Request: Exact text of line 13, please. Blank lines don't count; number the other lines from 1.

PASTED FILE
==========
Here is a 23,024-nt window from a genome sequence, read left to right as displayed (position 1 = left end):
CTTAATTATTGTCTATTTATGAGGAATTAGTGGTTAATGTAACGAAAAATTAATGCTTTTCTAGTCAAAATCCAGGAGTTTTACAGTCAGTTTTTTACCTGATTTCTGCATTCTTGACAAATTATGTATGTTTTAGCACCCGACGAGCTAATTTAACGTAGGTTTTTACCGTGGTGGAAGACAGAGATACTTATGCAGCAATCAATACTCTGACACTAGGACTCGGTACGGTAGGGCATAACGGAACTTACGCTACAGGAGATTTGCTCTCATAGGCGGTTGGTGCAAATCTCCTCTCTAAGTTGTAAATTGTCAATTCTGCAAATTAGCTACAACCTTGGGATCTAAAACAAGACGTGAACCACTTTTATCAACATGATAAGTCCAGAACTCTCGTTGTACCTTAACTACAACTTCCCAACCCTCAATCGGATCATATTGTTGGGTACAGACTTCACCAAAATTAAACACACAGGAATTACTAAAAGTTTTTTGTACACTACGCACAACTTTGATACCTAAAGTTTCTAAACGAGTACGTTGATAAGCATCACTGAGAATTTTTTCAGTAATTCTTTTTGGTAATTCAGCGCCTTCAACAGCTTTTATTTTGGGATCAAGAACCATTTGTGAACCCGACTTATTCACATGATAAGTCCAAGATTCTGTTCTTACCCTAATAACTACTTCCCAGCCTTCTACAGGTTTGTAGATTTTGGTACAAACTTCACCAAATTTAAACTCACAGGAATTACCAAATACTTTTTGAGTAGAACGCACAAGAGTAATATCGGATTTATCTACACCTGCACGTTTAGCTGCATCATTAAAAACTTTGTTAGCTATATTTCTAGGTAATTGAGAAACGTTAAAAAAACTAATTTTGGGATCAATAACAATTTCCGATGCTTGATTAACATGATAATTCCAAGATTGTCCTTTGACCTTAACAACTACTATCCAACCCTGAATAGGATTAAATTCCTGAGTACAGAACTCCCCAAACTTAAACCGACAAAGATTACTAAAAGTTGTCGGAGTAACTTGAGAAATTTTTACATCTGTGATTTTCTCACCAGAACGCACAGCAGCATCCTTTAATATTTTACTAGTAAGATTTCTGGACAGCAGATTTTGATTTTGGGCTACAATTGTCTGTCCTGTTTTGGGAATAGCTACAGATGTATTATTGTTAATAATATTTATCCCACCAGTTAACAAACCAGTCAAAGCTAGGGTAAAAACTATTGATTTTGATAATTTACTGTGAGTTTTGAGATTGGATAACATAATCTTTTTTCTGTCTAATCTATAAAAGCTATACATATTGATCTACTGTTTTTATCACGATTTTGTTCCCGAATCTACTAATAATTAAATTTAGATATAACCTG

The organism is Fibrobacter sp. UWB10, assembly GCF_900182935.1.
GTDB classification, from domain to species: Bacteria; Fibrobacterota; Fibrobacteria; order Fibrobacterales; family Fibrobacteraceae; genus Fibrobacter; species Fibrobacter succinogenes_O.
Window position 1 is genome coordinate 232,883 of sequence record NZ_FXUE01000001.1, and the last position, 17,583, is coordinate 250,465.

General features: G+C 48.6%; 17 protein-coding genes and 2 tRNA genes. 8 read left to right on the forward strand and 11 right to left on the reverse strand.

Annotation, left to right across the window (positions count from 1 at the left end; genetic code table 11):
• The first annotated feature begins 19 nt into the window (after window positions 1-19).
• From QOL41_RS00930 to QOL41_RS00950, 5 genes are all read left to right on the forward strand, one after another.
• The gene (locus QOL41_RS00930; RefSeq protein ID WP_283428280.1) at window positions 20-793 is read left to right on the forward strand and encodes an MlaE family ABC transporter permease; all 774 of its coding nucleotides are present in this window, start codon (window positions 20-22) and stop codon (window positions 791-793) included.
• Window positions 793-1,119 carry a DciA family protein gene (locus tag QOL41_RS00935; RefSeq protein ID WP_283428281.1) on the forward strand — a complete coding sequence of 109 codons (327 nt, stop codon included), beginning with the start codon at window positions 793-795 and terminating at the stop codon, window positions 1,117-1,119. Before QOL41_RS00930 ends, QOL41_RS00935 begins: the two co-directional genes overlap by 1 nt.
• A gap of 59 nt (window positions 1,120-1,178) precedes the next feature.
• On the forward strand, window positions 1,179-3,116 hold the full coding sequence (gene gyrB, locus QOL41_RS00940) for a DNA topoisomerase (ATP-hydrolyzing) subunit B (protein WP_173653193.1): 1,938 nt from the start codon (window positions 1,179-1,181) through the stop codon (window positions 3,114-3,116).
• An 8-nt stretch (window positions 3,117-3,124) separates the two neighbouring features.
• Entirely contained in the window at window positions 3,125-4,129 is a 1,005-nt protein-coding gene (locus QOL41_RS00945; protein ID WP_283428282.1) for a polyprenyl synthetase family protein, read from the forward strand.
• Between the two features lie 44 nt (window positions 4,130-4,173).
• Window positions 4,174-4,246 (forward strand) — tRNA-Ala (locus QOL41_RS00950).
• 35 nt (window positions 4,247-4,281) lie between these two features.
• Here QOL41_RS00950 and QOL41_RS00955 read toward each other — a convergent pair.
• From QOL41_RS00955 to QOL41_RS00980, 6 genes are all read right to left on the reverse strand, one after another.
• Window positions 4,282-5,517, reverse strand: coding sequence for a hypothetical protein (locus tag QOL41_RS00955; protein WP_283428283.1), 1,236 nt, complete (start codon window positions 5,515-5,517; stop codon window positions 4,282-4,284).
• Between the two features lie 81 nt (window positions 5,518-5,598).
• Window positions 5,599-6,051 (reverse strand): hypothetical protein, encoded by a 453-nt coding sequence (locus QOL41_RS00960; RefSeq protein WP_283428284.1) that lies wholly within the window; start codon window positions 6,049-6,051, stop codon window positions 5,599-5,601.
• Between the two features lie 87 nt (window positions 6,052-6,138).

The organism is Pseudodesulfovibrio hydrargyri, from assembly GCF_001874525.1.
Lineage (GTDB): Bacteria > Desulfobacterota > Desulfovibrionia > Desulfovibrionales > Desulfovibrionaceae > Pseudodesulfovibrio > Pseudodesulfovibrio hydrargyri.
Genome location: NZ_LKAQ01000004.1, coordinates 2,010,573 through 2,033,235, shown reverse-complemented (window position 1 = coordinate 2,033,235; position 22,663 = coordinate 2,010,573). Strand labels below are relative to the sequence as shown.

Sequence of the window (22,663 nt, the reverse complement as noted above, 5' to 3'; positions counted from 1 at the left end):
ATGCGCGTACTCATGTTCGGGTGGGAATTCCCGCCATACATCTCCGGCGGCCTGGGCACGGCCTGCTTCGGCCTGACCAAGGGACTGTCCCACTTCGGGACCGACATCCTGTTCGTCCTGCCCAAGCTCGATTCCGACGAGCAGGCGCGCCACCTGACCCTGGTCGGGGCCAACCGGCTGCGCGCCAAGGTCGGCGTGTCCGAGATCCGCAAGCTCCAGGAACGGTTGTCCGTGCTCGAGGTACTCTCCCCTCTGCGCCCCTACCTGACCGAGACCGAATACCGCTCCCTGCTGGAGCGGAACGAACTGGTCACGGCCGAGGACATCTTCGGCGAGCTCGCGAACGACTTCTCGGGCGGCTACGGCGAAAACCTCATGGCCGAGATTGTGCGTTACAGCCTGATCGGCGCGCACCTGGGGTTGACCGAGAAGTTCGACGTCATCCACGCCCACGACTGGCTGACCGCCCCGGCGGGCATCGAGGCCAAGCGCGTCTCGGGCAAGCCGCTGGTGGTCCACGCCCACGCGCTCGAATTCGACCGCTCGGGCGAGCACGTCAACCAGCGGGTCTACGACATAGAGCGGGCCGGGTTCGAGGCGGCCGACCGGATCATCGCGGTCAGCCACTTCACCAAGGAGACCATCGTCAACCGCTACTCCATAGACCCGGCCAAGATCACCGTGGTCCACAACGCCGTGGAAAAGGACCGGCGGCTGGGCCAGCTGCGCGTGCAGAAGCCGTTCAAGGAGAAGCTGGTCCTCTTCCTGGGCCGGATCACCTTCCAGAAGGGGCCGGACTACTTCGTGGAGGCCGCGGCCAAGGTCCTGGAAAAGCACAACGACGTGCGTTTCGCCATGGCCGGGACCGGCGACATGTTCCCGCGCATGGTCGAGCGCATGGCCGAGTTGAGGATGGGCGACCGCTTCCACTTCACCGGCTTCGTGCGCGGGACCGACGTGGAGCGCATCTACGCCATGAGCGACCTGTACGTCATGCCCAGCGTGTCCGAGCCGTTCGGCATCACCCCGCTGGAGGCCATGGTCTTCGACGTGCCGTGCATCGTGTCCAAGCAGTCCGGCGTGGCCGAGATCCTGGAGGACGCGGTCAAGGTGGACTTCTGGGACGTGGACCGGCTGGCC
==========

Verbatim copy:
• On the forward strand, window positions 1,179-3,116 hold the full coding sequence (gene gyrB, locus QOL41_RS00940) for a DNA topoisomerase (ATP-hydrolyzing) subunit B (protein WP_173653193.1): 1,938 nt from the start codon (window positions 1,179-1,181) through the stop codon (window positions 3,114-3,116).